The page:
PHOENIX — Oregon will sell more than $300 million of general obligation bonds in several tax-exempt and taxable series next week.
The bonds will be priced in a negotiated deal in D, E, F, G, and H series, with the $15 million E series being federally taxable. A little more than $180 million of the bonds are listed as refunding bonds.
Oregon GOs are rated AA-plus by Fitch Ratings and Standard & Poor's, and Aa1 by Moody's Investors Service. Proceeds of the series D and E bonds will finance improvements at various state facilities, while proceeds of the series F and G bonds will refund outstanding bonds. Proceeds of the series H bonds will finance seismic improvements for schools. The bonds are backed by the full faith and credit of the state.
Morgan Stanley and Citi will co-manage the underwriting syndicate, with Hawkins Delafield & Wood as bond counsel and Western Financial Group as financial advisor.
Oregon's general fund is largely fed by personal income taxes, and the state's economy has proven strong during the recovery, analysts said.
"Historical growth in the state's revenues, after adjusting for the estimated impact of tax policy changes, has generally been above inflation over the past 10 years, with robust growth in most years more than compensating for recessionary declines," Fitch said. "Fitch believes this growth trend will continue, supported by employment and wage expansion across the state and across all major industries."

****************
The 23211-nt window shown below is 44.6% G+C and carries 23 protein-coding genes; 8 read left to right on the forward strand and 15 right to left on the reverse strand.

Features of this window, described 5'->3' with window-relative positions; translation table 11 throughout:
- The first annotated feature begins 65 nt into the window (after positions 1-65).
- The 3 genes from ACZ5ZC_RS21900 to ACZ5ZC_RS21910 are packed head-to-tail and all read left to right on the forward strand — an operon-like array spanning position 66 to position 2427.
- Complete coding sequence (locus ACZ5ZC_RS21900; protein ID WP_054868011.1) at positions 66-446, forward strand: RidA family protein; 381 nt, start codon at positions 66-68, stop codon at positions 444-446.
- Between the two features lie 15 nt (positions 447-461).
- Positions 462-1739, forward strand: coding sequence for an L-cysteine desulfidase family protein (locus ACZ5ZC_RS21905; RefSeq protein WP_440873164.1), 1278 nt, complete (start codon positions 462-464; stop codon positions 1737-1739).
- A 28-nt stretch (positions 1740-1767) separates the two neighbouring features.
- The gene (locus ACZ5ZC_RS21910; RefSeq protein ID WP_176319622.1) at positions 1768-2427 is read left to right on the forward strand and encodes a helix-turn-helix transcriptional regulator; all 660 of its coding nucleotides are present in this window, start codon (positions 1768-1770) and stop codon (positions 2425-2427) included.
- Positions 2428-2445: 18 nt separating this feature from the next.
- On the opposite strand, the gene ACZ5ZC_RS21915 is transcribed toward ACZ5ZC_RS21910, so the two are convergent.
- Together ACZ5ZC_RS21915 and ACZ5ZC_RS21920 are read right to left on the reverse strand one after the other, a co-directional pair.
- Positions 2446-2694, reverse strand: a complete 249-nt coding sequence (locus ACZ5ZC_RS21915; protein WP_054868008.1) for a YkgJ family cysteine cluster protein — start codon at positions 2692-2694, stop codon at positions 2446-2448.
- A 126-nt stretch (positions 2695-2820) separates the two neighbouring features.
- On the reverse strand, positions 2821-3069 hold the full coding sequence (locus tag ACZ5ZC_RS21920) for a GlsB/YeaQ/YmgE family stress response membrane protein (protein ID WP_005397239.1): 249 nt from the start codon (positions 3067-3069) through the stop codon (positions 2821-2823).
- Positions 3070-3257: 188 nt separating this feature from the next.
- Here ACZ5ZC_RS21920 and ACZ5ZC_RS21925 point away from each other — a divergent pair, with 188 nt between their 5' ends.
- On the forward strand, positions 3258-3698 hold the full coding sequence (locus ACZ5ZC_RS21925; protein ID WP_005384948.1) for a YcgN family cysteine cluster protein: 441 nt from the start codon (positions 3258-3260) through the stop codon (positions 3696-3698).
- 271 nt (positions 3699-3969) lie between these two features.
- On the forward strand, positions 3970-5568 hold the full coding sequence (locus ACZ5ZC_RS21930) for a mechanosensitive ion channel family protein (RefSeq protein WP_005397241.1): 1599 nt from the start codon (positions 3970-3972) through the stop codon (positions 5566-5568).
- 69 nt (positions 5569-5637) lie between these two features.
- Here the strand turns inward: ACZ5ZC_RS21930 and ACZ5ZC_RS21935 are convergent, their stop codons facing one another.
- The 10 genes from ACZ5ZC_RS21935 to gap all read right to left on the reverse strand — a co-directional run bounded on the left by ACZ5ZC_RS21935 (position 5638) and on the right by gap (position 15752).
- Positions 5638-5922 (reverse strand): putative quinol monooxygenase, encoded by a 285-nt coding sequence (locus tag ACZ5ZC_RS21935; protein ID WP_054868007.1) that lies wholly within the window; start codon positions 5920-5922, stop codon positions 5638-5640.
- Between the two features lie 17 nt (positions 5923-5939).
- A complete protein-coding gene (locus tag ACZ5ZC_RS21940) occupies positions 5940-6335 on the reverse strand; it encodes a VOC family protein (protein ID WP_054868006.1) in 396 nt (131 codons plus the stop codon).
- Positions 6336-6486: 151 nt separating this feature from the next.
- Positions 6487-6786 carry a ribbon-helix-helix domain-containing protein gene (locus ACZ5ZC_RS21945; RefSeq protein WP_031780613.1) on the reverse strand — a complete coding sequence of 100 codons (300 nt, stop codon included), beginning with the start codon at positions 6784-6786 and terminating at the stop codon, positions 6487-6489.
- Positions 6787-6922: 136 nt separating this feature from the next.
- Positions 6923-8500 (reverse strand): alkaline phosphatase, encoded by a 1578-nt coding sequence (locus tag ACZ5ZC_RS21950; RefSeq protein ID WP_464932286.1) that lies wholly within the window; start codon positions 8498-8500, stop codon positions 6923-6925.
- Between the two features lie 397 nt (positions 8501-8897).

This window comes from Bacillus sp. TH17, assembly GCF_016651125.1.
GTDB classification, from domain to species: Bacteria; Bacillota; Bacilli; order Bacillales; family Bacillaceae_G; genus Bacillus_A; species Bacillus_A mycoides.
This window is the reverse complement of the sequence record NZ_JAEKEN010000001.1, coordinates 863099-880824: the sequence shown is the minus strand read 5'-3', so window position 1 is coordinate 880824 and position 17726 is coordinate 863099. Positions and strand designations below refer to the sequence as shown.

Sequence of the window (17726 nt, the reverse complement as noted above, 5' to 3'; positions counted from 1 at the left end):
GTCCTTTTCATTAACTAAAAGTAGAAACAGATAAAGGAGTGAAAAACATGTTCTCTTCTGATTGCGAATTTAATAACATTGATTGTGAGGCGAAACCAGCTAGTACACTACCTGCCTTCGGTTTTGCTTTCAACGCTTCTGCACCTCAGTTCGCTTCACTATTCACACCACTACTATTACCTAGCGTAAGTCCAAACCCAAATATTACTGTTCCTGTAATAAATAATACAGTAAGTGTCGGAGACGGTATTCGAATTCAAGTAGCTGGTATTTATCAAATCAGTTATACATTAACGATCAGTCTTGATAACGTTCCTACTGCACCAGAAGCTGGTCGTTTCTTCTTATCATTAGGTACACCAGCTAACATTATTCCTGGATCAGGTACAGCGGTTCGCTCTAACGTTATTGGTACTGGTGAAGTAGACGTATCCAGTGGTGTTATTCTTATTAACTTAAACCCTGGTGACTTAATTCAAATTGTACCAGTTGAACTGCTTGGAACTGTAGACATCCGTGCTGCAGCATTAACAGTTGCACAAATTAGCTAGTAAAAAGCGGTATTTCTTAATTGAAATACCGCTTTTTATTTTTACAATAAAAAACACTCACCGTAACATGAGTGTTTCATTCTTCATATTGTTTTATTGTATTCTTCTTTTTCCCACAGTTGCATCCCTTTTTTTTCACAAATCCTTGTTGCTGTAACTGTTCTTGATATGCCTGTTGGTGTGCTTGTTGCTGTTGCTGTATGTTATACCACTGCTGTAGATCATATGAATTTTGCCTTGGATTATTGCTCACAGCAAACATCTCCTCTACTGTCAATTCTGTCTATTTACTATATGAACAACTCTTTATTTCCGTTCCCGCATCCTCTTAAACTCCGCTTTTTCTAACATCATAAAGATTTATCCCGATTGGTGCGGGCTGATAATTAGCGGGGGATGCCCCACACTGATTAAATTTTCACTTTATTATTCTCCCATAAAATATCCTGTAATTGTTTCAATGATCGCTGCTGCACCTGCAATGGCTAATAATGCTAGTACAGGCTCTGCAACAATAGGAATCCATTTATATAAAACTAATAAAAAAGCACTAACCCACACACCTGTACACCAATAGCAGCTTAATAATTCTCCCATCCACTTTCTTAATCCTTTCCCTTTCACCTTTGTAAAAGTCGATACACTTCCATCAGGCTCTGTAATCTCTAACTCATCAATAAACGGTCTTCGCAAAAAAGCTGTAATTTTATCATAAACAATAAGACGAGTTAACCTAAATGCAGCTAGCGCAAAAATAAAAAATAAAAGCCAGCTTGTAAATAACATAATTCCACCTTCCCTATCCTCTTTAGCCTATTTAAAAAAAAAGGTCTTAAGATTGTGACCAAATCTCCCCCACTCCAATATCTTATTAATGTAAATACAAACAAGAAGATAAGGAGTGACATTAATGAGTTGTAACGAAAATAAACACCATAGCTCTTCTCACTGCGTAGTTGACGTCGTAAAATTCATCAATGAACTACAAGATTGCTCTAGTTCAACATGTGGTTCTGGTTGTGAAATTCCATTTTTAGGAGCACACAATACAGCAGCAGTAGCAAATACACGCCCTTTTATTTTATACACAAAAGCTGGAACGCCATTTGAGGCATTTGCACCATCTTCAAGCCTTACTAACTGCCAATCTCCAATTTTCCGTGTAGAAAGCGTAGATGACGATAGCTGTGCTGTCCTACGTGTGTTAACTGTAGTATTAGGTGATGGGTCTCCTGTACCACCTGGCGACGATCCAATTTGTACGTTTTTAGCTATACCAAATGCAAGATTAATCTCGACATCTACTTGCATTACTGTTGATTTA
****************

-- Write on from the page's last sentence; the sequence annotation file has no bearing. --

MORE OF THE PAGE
Analysts said that the primary risk to Oregon's credit would be a drawdown of its reserves or a significant drop in personal income tax collections. Oregon Gov. Kate Brown announced last month that the state's unemployment rate of 4.5% is the lowest since records have been kept.
"Oregon's stable outlook reflects the sound governance that improves fiscal stability, and strong economic growth that will support planned increases in reserves," Moody's said. "Oregon's unusually high dependence on personal income taxes poses downside forecast risk, particularly in light of recent stock market volatility, however maintenance of reserves and sustained revenue growth will mitigate that risk."
Oregon "consistently funds its actuarially calculated annual required contributions for the pension system," Fitch noted, and its other post-employment benefits obligations are "modest."